For collectors, the silver lining is that many might already possess this variety in their collection. It's worth mentioning the superior short hang time observed in DLS (H). Whether this attribute is consistent in the other varieties remains uncertain, but it's a significant factor in its commendation.


Identifying Hivernenca


One distinct characteristic of the Hivernenca fig is its physical appearance: a somewhat elongated fig often showcasing cracks. As the figs mature, they transition from a green-yellow hue to a combination of brown, purple, and gray. This colorful transformation, combined with the cracking, offers a unique aesthetic.


History and Other Information


Hivernenca figs are globally renowned for their taste and are often commercially cultivated. Historically, these figs have thrived better in hotter, drier climates rather than milder Mediterranean regions. Although frequently found in Spain, these figs are less common in countries like England, France, and Germany due to less optimal growing conditions. Particularly, Hivernenca ripens too late when grown in mild locations.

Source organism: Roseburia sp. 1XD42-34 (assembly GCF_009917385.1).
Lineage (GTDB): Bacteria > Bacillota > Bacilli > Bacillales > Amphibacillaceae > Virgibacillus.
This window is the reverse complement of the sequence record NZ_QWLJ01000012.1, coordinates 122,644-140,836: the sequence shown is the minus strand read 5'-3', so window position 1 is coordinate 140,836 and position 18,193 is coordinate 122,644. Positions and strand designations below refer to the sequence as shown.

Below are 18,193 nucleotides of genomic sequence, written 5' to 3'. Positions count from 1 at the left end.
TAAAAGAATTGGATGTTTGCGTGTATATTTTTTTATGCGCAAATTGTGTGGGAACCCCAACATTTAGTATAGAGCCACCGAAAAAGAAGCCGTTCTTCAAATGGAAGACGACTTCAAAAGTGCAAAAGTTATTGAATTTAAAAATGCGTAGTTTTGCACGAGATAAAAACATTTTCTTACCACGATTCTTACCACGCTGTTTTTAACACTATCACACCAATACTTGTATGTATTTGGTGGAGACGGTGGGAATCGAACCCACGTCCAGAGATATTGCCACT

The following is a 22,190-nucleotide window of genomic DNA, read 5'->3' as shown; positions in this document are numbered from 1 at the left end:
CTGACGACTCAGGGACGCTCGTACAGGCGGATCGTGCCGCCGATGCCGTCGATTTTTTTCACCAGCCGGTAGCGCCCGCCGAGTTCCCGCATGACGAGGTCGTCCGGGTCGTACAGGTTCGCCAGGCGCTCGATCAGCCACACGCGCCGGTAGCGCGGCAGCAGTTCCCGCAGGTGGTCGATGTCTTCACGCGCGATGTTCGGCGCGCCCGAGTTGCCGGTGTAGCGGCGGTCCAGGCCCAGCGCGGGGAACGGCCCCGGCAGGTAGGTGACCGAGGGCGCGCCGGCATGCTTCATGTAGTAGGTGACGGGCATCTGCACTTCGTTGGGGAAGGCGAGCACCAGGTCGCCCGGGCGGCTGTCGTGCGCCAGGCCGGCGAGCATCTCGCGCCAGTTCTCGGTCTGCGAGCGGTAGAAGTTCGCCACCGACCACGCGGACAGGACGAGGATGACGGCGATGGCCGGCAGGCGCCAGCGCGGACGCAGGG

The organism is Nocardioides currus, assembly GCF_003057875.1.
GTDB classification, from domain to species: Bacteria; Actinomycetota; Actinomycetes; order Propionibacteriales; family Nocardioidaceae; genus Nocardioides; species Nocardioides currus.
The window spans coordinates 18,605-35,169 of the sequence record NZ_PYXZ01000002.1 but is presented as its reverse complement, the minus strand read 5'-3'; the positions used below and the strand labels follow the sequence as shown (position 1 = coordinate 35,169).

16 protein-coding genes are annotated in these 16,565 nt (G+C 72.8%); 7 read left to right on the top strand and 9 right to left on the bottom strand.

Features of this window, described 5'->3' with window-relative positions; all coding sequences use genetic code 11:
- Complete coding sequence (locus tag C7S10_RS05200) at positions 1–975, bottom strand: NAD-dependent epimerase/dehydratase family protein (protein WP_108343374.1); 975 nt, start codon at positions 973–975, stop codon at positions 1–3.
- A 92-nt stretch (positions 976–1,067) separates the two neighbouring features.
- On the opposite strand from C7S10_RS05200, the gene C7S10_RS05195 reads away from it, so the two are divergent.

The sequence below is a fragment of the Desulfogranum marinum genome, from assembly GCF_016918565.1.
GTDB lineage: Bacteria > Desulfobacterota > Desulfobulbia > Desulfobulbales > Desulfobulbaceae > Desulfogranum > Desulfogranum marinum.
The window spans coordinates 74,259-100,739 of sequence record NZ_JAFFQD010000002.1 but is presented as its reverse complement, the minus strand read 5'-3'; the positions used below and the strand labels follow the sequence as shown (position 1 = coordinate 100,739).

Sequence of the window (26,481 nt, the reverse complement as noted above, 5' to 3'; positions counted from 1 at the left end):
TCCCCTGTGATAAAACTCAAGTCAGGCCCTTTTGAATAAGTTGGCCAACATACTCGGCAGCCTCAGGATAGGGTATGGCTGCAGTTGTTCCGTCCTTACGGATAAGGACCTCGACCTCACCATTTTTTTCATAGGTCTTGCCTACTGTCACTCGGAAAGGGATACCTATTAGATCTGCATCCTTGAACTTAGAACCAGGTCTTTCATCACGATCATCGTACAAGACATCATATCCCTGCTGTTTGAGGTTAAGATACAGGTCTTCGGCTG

Moreover, these figs are highly productive, often yielding fruit on nearly every tree node. The productivity is so substantial that sometimes the sheer weight of the fruits causes the branches to droop towards the ground, which is something I’ve noted in my Lampeira 1 tree this season.


Taste Profile


Hivernenca figs are renowned for their distinctive taste and texture, reminiscent of the Coll de Damas and the berry flavor of Black Madeira. The flavor's intensity varies with the specific Hivernenca type and ripening conditions, but in ideal climates, they are among the best-tasting figs available.


Their notable characteristic is the quick ripening period, even in cooler fall weather. They are optimal between days 4 to 6, making them one of the few fig varieties that can be picked early and still taste ripe. Such rapid ripening ensures a yield of about 90-95% of the tree's crop, unlike other top varieties like BM, where only around 30% is typically harvested. In essence, given its flavor and ripening pattern, this fig rivals and surpasses Black Madeira when grown in humid climates.


To read up on some other varieties that can be harvested early and still retain a great flavor, check out the article I’ve written on the Adriatic figs and others, here: